L3DT documentation
Large 3D terrain generator

Texture splatting

Texture splatting is a technique by which the texture of an object is calculated at run-time from a set of base textures and a set of alpha maps or a suitable mathematical function. For a good discussion of how texture splatting works, please refer to this GameDev article by Nate Glasser.

Splatting has several advantages over using pre-calculated textures:

  • You can, in principle, achieve unlimited texture resolution.
  • By calculating textures on-the-fly, you obviate the need to store and manage 10s - 1,000s of Mb of high-res pre-calculated textures.
  • You can easily modify textures at run-time (eg. adding burn-marks on ground, etc).

Splatting is standard for most commercial computer games these days. Some nice examples include Far Cry by UbiSoft, and World of Warcraft by Blizzard Entertainment.

John Carmack's id Software has moved away from texture splatting in their most recent games, in favour of extremely large pre-calculated textures (so-called 'MegaTextures'). Of course, L3DT supports this too (see high resolution textures).

Generating alpha maps

L3DT can export the alpha maps used to generate the terrain textures (see the user-guide for the “how?” part). To illustrate the meaning of these maps, consider the image below:

A blended texture.

This texture was blended from 9 different textures, including 4 for grass, 3 for rock, 1 for dirt, and 1 for sand. The individual alpha maps are shown below:

steep grass coastal grass pebbles
beach sand rock slope grass (normal)
cliff face,
u/w rock
lush grass lake mud

L3DT can export the alpha layers as individual greyscale images, as shown above, but it can also combine the layers into the colour channels of RGB and RGBA images, thereby packing up to 4 alpha layers into each image (see below).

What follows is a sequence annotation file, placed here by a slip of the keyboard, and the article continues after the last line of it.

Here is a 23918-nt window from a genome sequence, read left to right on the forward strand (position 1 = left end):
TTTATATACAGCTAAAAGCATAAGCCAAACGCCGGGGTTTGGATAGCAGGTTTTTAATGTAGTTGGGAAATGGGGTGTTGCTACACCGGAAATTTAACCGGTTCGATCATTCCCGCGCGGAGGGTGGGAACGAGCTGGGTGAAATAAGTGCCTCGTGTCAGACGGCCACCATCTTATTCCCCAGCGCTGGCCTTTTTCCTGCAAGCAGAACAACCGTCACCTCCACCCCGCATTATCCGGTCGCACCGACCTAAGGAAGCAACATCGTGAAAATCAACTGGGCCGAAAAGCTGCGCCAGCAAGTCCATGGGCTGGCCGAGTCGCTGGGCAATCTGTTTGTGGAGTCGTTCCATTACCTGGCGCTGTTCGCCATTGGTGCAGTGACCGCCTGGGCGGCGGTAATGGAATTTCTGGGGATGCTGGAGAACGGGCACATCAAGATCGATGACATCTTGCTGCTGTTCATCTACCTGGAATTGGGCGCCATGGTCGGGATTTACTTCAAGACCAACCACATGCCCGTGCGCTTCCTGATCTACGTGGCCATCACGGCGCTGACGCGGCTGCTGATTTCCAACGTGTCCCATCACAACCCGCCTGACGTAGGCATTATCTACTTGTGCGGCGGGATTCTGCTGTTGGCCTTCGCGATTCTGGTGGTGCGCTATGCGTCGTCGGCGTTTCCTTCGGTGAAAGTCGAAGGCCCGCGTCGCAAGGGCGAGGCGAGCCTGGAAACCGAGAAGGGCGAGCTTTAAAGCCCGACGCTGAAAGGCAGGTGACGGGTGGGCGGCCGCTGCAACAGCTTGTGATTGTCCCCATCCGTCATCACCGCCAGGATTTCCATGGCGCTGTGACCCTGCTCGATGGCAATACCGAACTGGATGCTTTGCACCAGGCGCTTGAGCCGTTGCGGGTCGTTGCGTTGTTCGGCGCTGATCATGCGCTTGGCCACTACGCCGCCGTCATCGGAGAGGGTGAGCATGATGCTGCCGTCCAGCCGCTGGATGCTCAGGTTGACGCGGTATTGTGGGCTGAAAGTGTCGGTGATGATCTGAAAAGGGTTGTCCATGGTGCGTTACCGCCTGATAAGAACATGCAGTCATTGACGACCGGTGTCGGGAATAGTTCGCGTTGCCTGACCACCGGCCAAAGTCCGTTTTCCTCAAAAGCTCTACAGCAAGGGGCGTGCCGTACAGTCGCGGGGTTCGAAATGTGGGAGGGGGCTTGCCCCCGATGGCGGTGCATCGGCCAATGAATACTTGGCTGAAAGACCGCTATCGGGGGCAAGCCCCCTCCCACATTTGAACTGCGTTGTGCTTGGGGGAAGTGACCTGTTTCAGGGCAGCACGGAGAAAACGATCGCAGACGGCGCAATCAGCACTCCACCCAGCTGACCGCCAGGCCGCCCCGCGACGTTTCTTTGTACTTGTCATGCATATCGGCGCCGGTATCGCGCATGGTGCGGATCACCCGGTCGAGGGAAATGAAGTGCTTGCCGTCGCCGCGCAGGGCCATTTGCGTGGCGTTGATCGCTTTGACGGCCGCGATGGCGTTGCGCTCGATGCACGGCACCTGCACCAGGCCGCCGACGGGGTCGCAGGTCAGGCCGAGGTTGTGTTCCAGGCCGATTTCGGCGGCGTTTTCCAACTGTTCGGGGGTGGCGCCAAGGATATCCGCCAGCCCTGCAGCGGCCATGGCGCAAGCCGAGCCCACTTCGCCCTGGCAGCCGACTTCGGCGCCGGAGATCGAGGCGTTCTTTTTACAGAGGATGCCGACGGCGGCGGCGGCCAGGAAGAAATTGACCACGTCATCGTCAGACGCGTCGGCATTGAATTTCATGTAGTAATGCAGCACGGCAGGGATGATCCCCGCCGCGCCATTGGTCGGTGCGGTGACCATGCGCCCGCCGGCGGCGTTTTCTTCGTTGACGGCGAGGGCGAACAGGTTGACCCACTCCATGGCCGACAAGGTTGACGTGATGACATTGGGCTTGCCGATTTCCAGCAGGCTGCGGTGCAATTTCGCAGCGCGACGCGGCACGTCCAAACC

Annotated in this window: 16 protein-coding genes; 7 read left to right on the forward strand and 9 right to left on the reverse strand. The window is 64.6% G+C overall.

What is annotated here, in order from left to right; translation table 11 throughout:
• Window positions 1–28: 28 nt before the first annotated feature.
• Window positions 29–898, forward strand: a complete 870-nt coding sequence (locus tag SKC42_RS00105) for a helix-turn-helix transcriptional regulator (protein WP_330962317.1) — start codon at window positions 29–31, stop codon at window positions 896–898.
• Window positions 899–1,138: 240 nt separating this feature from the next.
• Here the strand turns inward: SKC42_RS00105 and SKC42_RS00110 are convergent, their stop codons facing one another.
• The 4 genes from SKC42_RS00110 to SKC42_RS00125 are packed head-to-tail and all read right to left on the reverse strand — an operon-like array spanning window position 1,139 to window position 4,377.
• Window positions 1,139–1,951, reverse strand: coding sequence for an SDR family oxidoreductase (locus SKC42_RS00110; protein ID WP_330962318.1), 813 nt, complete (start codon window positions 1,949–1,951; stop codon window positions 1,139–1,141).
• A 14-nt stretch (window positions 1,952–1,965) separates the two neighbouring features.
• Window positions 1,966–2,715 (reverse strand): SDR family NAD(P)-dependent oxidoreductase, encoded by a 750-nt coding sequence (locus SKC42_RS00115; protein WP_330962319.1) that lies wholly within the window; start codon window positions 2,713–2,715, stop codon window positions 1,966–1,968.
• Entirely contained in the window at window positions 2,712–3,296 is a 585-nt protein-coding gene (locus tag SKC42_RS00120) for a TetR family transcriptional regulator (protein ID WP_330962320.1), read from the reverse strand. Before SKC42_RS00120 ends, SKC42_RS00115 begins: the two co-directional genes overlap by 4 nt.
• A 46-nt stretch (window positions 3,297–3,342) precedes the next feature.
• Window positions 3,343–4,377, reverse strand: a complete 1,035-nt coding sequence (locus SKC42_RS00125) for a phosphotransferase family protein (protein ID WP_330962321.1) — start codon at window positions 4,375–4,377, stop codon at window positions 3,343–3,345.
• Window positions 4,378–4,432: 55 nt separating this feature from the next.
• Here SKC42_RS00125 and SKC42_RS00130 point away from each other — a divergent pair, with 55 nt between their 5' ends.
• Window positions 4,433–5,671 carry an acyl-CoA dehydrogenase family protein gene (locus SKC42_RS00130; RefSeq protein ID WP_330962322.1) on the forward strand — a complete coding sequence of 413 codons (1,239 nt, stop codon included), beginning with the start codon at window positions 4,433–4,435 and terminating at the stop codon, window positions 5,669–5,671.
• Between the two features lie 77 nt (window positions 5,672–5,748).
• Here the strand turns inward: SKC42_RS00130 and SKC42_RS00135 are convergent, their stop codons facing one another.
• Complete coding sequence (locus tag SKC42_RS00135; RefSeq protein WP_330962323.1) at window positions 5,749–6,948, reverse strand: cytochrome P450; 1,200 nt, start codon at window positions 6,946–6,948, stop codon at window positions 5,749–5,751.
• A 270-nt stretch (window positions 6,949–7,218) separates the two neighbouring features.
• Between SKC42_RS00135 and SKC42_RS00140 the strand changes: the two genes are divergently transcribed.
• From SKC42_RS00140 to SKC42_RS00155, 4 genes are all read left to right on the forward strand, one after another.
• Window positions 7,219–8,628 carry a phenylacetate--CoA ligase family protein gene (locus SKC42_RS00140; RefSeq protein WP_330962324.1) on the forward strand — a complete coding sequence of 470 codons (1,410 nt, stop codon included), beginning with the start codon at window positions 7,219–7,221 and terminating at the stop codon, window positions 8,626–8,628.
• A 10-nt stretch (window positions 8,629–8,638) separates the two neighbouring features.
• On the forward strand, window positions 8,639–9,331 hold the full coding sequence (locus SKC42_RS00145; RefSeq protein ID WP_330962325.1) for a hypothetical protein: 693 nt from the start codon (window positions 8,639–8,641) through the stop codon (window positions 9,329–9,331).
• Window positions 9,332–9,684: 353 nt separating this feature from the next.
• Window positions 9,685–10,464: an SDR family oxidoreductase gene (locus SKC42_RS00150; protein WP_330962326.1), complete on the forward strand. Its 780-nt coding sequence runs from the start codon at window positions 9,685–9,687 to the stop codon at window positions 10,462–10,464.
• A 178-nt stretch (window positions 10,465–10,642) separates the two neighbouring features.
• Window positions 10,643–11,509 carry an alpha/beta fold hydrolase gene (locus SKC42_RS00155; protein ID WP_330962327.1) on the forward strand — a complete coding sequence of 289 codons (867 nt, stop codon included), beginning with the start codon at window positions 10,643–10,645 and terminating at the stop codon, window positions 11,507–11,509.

However, using the above 3 alpha map images (and the 9 corresponding ground textures) will strain contemporary GFx cards, particularly if they're rendering other things as well (detail maps / light maps/ bump maps / etc). You can reduce the number of images required by combining the alpha layers of similar land types (see 'Combine alpha layers' wizard). The image below is the combined alpha map in which all grass texture alphas were packed into the green channel, rock is in blue, and sand/mud is in the red channel. Using this alpha map you then only need 4 textures in GFx memory when rendering; one for grass, one for rock, one for sand/mud, and the alpha map itself. The result won't look as good at run-time (since all the grass will look the same), but it will render a whole lot quicker.

A combined alpha map.

L3DT can also split the alpha maps into tiles (using mosaic maps) so that, for example, that the alpha maps for a 4096×4096 pixel map can be split into an 8×8 set of 512×512 image files. This may be particularly useful when rendering very large maps, where you would not want to hold all textures in memory at once.

l3dt/algorithms/splatting.txt · Last modified: 2017/08/31 06:33 (external edit)
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